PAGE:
# Armstrong number in C

Armstrong number C program: C programming code to check whether a number is an Armstrong number or not. An Armstrong number is a number that is equal to the sum of digits raise to the power total number of digits in the number. Some Armstrong numbers are: 0, 1, 2, 3, 153, 370, 407, 1634, 8208, etc. Read more about Armstrong numbers. We will consider base ten numbers in our program. The algorithm to do this is: First we calculate the number of digits in our program and then compute the sum of individual digits raise to the power number of digits. If this sum equals the input number, then the number is an Armstrong number otherwise not. C program to print Armstrong numbers

Examples:
7 = 7^1
371 = 3^3 + 7^3 + 1^3 (27 + 343 +1)
8208 = 8^4 + 2^4 +0^4 + 8^4 (4096 + 16 + 0 + 4096).
1741725 = 1^7 + 7^7 + 4^7 + 1^7 + 7^7 + 2^7 +5^7 (1 + 823543 + 16384 + 1 + 823543 +128 + 78125)

## Armstrong number program in C

#include <stdio.h>

int power(int, int);

int main()
{
int n, sum = 0, t, remainder, digits = 0;

printf(“Input an integer\n);
scanf(“%d”, &n);

t = n;
// Count number of digits
while (t != 0) {
digits++;
t = t/10;
}

t = n;

while (t != 0) {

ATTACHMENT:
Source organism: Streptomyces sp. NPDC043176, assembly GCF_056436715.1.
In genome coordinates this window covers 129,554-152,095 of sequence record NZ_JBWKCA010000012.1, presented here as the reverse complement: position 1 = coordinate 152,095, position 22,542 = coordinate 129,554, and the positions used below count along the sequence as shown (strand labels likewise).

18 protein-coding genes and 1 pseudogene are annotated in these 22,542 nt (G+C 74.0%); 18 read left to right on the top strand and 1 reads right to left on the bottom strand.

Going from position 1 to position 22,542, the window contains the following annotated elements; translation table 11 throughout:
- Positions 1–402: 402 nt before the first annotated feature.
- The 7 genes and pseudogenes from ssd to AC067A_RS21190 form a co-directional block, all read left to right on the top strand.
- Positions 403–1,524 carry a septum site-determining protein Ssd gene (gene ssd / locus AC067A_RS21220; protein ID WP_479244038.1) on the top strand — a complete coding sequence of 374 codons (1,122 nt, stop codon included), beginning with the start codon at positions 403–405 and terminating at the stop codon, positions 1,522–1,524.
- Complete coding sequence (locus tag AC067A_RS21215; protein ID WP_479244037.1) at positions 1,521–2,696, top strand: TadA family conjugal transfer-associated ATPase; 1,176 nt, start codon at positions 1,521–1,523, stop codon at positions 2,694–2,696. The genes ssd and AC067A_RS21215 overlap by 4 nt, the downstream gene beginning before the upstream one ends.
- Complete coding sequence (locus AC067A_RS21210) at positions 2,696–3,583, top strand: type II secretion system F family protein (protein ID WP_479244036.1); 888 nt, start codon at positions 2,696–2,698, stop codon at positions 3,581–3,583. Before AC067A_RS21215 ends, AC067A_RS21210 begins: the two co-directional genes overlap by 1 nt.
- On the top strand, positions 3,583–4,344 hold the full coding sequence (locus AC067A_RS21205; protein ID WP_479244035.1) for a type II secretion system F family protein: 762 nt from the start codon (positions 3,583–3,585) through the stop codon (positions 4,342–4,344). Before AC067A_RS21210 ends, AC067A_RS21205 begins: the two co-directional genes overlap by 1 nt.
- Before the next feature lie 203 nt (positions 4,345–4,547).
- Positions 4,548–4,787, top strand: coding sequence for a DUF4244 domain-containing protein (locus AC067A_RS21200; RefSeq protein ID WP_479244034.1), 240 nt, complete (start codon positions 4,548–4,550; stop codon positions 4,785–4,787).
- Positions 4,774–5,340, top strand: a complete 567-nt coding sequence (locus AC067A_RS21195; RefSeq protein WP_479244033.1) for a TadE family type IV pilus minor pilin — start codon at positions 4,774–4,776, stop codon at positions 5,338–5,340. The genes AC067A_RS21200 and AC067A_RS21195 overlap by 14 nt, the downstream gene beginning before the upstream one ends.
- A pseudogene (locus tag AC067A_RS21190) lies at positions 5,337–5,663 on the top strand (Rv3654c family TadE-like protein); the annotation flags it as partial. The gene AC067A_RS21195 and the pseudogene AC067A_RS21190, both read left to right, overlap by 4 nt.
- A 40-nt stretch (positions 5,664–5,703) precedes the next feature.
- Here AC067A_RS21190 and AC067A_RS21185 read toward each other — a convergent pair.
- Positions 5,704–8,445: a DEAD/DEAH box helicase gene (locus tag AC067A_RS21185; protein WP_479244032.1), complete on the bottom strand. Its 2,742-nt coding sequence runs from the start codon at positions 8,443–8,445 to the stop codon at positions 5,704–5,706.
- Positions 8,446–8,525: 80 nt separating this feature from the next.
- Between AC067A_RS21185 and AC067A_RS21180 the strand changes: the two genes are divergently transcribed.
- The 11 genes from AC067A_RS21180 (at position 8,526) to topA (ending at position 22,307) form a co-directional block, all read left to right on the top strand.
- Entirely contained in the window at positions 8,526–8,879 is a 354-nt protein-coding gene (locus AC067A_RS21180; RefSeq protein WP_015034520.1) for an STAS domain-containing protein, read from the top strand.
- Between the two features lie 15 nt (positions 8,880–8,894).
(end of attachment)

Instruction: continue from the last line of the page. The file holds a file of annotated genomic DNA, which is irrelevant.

remainder = t%10;
sum = sum + power(remainder, digits);
t = t/10;
}

if (n == sum)
printf(“%d is an Armstrong number.\n, n);
else
printf(“%d isn’t an Armstrong number.\n, n);

return 0;
}

int power(int n, int r) {
int c, p = 1;

for (c = 1; c <= r; c++)
p = p*n;

return p;
}

Output of program:

## C program to check Armstrong number using function

We will use long long data type in our program so that we can check numbers up to 2^64-1.

#include <stdio.h>

int check_armstrong(long long);
long long power(int, int);

int main () {
long long n;

printf(“Input a number\n);
scanf(“%lld”, &n);

if (check_armstrong(n) == 1)
printf(“%lld is an armstrong number.\n, n);
else
printf(“%lld isn’t an armstrong number.\n, n);

return 0;
}

int check_armstrong(long long n) {
long long sum = 0, t;
int remainder, digits = 0;

t = n;

while (t != 0) {
digits++;
t = t/10;
}

t = n;

while (t != 0) {
remainder = t%10;
sum = sum + power(remainder, digits);
t = t/10;
}

if (n == sum)
return 1;
else
return 0;
}

long long power(int n, int r) {
int c;
long long p = 1;

for (c = 1; c <= r; c++)
p = p*n;

return p;
}

An output of the program:

Input a number
35641594208964132
35641594208964132 is an Armstrong number.